PROVIDENCE, R.I. (WPRI) – Hewlett Packard Enterprise is fighting the state’s effort to make CEO Meg Whitman give a deposition later this week in the lawsuit over the company’s long-delayed computer project for the Division of Motor Vehicles.
The state’s lawyers served a notice March 10 ordering Whitman, a prominent business leader and one-time candidate for California governor, to come to Providence on Thursday morning to be deposed on videotape in the suit, which is scheduled to go to trial next month.
In a filing late last week, HPE’s lawyers asked R.I. Superior Court Judge Michael Silverstein to block the deposition.
“There is no substantial need to take Ms. Whitman’s deposition,” they wrote in the filing. “She does not possess unique or significant information that is relevant to this case. The proposed deposition is merely a device to disrupt the activities of HPE’s most senior executive, and to harass, or put pressure on, HPE.”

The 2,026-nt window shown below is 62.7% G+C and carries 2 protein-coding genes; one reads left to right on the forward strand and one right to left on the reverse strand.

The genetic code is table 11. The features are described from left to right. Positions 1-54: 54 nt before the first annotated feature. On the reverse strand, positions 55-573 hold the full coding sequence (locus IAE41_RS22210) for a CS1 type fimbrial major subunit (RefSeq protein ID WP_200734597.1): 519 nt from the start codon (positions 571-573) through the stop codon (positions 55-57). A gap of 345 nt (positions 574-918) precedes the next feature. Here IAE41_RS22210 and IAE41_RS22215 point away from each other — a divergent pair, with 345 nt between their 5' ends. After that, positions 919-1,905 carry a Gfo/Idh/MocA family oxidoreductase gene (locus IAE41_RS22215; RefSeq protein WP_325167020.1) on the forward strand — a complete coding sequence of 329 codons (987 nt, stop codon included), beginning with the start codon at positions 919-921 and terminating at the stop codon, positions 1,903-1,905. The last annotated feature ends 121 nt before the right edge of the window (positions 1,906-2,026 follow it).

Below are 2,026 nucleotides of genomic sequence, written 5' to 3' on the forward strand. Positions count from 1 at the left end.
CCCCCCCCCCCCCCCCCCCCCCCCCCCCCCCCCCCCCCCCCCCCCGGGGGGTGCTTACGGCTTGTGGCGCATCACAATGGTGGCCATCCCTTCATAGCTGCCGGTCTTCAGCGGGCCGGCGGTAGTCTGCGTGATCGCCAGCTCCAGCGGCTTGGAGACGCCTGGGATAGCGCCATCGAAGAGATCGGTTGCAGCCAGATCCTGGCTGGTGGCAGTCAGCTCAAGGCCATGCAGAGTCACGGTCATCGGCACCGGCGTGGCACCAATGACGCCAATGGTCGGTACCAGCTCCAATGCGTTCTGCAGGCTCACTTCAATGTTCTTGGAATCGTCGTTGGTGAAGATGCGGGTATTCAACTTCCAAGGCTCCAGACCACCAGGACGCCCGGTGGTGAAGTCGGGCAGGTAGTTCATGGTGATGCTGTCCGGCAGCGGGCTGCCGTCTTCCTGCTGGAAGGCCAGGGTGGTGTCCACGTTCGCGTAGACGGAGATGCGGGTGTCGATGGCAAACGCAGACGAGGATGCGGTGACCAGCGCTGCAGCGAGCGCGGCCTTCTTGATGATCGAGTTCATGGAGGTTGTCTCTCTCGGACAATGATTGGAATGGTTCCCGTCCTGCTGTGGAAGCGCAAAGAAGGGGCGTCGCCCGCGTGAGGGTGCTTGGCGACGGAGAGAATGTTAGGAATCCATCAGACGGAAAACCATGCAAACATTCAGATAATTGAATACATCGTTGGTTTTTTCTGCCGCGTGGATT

They went on to say that Whitman’s “only arguably relevant act occurred in April 2014,” when she visited Rhode Island to discuss the notoriously troubled project’s status with then-Gov. Lincoln Chafee’s administration.
The state sued HPE last fall after the company threatened to walk off the DMV job if it did not receive more money. Silverstein ordered the company to temporarily continue work while the legal process unfolded, but last month he dealt a blow to the state by denying its request for a preliminary injunction.
Court filings show HPE is also fighting the state’s request for a jury trial.
The effort to replace the DMV’s Reagan-era computer system has dragged on for nearly a decade, having begun under former Gov. Don Carcieri. The state has spent about $13 million on the project so far, but HP Enterprise claims the actual cost is approaching $50 million. State officials say they expect the system will finally be ready to go live this summer, possibly on the 4th of July weekend.